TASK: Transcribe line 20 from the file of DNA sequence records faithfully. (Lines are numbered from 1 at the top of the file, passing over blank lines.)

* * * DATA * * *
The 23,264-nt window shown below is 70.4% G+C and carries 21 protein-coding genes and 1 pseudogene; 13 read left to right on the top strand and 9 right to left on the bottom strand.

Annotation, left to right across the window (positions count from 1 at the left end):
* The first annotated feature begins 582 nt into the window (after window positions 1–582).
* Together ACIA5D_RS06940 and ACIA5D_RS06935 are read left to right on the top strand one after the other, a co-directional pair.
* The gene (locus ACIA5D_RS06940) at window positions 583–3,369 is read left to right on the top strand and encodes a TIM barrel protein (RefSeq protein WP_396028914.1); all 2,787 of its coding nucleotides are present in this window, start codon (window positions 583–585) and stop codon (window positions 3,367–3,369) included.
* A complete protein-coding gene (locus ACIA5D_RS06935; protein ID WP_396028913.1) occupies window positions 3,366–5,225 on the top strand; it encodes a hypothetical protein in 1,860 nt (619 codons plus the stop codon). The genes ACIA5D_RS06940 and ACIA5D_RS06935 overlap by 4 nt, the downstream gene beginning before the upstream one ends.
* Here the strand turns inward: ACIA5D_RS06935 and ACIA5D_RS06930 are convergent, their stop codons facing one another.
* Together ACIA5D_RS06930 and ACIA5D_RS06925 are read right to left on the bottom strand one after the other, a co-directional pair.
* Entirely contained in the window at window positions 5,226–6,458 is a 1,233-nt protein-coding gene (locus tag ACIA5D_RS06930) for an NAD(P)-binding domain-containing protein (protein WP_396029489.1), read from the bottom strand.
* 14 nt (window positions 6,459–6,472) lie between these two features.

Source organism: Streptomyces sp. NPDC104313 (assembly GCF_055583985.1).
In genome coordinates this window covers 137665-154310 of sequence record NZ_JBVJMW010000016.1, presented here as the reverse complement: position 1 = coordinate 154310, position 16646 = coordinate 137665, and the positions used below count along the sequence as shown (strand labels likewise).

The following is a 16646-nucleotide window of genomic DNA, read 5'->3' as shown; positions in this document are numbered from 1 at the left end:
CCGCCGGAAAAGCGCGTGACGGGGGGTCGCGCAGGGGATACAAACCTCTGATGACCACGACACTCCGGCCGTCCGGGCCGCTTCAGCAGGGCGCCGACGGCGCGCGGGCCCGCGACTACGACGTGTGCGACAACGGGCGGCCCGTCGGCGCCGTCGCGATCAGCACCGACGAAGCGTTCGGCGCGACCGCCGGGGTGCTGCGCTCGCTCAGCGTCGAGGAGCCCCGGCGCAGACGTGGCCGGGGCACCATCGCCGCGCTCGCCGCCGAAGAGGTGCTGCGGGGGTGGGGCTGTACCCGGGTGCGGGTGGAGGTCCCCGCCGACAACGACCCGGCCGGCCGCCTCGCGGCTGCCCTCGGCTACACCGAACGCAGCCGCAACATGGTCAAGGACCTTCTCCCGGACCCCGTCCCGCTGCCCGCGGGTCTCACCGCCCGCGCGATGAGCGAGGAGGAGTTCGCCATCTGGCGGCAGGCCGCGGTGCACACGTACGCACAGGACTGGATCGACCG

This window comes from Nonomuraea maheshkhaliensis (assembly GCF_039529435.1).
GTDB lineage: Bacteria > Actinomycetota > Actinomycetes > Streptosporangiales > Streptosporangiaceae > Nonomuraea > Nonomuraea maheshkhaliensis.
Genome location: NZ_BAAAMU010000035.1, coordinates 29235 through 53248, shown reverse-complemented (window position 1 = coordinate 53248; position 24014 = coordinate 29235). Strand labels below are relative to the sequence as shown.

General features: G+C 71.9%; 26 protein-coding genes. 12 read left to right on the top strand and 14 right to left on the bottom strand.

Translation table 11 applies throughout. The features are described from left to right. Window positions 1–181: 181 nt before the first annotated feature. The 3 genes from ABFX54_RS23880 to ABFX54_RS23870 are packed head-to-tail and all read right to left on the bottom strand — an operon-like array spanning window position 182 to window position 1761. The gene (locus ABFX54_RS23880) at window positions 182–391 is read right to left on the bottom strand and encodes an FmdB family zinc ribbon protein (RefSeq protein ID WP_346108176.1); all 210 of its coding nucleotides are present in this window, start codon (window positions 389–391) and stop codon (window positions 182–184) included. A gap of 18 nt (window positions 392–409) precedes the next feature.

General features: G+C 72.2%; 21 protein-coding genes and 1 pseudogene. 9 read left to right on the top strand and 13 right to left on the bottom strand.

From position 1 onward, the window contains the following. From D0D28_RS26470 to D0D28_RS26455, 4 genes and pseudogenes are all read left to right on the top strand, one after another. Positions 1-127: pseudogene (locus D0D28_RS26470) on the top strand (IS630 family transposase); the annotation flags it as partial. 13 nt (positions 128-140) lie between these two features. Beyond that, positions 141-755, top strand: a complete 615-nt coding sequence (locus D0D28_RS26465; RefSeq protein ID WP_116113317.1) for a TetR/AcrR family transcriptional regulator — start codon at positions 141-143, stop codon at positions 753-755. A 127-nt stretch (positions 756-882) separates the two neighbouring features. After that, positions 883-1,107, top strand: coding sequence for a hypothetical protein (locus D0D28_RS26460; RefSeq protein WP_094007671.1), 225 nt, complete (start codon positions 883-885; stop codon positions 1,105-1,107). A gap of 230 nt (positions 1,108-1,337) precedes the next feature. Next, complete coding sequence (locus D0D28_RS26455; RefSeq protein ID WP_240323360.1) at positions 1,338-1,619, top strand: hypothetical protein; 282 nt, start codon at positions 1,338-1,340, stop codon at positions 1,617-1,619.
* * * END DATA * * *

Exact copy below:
General features: G+C 72.2%; 21 protein-coding genes and 1 pseudogene. 9 read left to right on the top strand and 13 right to left on the bottom strand.